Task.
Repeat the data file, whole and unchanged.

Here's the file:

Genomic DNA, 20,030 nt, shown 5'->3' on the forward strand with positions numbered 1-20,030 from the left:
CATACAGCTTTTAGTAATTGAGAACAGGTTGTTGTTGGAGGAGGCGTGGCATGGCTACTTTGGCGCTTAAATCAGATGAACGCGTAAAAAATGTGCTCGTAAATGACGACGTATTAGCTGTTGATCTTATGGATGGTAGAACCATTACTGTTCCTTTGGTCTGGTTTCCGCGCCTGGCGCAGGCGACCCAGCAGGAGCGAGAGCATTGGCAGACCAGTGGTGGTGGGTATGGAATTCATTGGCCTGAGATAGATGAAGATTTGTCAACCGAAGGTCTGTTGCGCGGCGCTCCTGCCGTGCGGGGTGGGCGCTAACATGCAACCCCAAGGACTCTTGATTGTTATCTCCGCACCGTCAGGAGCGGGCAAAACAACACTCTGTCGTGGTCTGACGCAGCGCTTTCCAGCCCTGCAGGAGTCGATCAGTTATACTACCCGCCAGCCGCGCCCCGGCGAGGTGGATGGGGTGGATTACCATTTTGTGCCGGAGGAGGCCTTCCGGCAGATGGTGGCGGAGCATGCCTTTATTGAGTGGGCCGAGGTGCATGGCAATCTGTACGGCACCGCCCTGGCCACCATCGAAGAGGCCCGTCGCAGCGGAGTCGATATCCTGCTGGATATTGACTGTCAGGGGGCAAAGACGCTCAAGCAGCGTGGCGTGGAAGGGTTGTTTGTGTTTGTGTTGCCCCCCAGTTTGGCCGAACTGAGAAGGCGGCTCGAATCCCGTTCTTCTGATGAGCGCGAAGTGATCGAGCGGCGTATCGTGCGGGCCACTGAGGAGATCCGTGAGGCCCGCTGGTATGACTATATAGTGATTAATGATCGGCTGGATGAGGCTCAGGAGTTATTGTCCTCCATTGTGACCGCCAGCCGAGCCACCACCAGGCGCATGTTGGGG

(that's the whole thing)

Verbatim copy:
Genomic DNA, 20,030 nt, shown 5'->3' on the forward strand with positions numbered 1-20,030 from the left:
CATACAGCTTTTAGTAATTGAGAACAGGTTGTTGTTGGAGGAGGCGTGGCATGGCTACTTTGGCGCTTAAATCAGATGAACGCGTAAAAAATGTGCTCGTAAATGACGACGTATTAGCTGTTGATCTTATGGATGGTAGAACCATTACTGTTCCTTTGGTCTGGTTTCCGCGCCTGGCGCAGGCGACCCAGCAGGAGCGAGAGCATTGGCAGACCAGTGGTGGTGGGTATGGAATTCATTGGCCTGAGATAGATGAAGATTTGTCAACCGAAGGTCTGTTGCGCGGCGCTCCTGCCGTGCGGGGTGGGCGCTAACATGCAACCCCAAGGACTCTTGATTGTTATCTCCGCACCGTCAGGAGCGGGCAAAACAACACTCTGTCGTGGTCTGACGCAGCGCTTTCCAGCCCTGCAGGAGTCGATCAGTTATACTACCCGCCAGCCGCGCCCCGGCGAGGTGGATGGGGTGGATTACCATTTTGTGCCGGAGGAGGCCTTCCGGCAGATGGTGGCGGAGCATGCCTTTATTGAGTGGGCCGAGGTGCATGGCAATCTGTACGGCACCGCCCTGGCCACCATCGAAGAGGCCCGTCGCAGCGGAGTCGATATCCTGCTGGATATTGACTGTCAGGGGGCAAAGACGCTCAAGCAGCGTGGCGTGGAAGGGTTGTTTGTGTTTGTGTTGCCCCCCAGTTTGGCCGAACTGAGAAGGCGGCTCGAATCCCGTTCTTCTGATGAGCGCGAAGTGATCGAGCGGCGTATCGTGCGGGCCACTGAGGAGATCCGTGAGGCCCGCTGGTATGACTATATAGTGATTAATGATCGGCTGGATGAGGCTCAGGAGTTATTGTCCTCCATTGTGACCGCCAGCCGAGCCACCACCAGGCGCATGTTGGGG